Syd Manekofsky, 72, of Silver Spring, who has a 13-game ticket package, also said the escalator was full when the accident occurred.

"It was fully packed as it usually is. Probably at least two or three people on each step," said Mr. Manekofsky, adding that he sustained "aches and pains" to his rib area, back and neck.

He said employees at the stadium try to pace fans, but that the fans usually push through and crowd the escalator.

Sean Greenman, 16, of Ellicott City, another 13-game ticket package holder, agreed. "A lot of times I've been there, an usher would space people. On [June 18], it was nonstop."

He said he was nearly three-quarters of the way up the escalator when it stopped and plunged -- falling until the step he was on landed seven to 10 steps from the bottom. He said he suffered a gash on his right heel and that a friend was cut on the leg.

Twenty-seven of the 44 people injured in the accident were sent to hospitals for treatment of cuts, bruises, broken bones and other injuries. The parents of an injured Ellicott City teen-ager have filed a lawsuit against the escalator manufacturer.

Other Orioles fans say that a crowded escalator is not unusual at the stadium, as eager fans rush toward their seats.

Mr. Marr, whose father was an Orioles announcer, said the large, first-base side escalator often has been jammed while a smaller escalator leading to the pricey club level was lightly used.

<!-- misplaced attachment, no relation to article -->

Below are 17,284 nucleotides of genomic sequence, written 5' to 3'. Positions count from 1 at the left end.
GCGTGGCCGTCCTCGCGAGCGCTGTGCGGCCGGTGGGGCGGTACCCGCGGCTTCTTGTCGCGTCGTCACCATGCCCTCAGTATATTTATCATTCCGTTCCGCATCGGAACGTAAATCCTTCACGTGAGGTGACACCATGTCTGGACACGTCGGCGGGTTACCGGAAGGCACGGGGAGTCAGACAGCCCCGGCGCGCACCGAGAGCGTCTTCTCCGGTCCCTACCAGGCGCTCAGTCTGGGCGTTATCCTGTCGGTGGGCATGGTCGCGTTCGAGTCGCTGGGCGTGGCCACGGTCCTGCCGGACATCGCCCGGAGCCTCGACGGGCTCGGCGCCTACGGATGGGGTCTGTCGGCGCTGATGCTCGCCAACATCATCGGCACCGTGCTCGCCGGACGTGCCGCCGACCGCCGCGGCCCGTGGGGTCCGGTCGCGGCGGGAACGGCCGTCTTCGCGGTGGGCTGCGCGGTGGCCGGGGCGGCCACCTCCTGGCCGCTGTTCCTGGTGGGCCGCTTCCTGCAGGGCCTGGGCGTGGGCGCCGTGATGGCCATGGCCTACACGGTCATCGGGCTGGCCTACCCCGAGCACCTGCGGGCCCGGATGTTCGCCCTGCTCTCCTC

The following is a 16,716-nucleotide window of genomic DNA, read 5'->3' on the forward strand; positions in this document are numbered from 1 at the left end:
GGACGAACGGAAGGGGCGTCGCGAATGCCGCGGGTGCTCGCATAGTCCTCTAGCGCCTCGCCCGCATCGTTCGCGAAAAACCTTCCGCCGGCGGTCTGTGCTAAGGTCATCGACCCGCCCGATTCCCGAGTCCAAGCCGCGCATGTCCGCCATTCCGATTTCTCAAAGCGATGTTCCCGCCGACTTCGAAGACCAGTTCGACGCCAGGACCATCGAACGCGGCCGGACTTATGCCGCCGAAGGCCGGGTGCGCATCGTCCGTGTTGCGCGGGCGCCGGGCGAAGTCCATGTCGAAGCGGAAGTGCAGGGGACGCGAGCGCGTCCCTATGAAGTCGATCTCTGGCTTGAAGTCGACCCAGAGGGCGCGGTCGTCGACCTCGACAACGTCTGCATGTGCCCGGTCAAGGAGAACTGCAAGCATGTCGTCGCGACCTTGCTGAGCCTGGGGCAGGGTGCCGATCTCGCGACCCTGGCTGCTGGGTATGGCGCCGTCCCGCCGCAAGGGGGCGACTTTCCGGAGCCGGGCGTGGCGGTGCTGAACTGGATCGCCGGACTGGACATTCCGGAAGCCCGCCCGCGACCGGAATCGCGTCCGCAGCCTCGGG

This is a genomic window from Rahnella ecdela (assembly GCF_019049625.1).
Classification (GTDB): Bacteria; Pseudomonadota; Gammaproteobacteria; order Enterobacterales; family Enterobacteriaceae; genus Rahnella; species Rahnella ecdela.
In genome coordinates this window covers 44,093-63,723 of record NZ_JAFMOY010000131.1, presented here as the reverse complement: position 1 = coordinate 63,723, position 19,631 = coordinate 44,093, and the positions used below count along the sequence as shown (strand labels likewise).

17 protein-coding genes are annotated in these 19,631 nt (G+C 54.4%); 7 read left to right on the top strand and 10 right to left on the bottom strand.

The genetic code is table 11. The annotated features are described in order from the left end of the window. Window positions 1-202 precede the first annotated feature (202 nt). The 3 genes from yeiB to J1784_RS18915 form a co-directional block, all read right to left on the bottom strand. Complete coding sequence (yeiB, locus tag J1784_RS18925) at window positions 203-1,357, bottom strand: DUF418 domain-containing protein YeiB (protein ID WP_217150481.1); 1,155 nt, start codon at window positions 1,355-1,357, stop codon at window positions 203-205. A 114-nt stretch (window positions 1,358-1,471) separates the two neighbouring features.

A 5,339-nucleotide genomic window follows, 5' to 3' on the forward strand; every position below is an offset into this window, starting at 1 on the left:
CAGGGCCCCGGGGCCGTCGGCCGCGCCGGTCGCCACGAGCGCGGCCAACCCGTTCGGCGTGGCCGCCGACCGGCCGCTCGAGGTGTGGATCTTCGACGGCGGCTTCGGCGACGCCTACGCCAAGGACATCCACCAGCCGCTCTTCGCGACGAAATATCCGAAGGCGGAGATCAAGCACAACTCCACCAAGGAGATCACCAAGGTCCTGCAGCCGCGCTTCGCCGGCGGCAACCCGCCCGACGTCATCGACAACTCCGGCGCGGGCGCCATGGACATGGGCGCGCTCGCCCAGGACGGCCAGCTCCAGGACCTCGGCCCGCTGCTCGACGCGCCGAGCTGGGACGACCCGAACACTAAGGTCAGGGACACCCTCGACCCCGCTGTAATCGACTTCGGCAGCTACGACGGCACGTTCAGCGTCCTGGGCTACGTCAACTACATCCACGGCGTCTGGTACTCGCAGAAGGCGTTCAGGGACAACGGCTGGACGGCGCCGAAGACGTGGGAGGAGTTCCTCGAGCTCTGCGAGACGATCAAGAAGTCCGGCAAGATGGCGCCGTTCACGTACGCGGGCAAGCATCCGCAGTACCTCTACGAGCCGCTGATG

He complained that ushers do not allow upper level ticket-holders to use the club-level escalator for a ride halfway to their destination. That forces more passengers onto the large escalator, he said.

Season-ticket holder Heather Supik, 27, said sometimes there are spaces on the large escalator, particularly when ushers regulate crowd flow. At other times, she said, people pack that escalator.

Edward E. Cline, deputy director of the stadium authority, said a mathematical formula contained in material from Montgomery Elevator rates the escalator's capacity at about 146 passengers. The company has never warned stadium officials to limit the number, he added.

He said Montgomery Elevator has assured authority officials that it was "impossible to exceed the weight limits . . . even if you put three people on each step." He also insisted that it is difficult to fully pack an escalator because passengers tend to leave a space between riders ahead of them.

The escalator held 26,000 pounds of steel bars during an alignment test before the baseball season began this year, Mr. Cline said. The test was performed when the escalator was not moving, he said.

"Somehow, more stress was being put on [the shaft] than it was designed to handle," said Michael T. Shiflet, an escalator safety consultant. Last month, he was contacted about a potential contract by a company that the Orioles had hired for the investigation, but did not get the job. He often is hired to assess such accidents, but is not involved in this investigation.

Mr. Shiflet cited potential reasons for the broken shaft and runaway.

"I would have to say there's either a defect in the device or it wasn't properly engineered," said Mr. Shiflet, owner of DelMarva Inspection Agency of East New Market. "If it was properly engineered to withstand the weight, there was a maintenance problem."

The escalator parts are being examined by the Southwest Research Institute of San Antonio, which was hired by the stadium authority -- with the agreement of Montgomery Elevator.

The industry is proud of its safety record. Although there are thousands of escalator accidents each year, industry officials say, the numbers are small compared with the billions of passenger trips annually.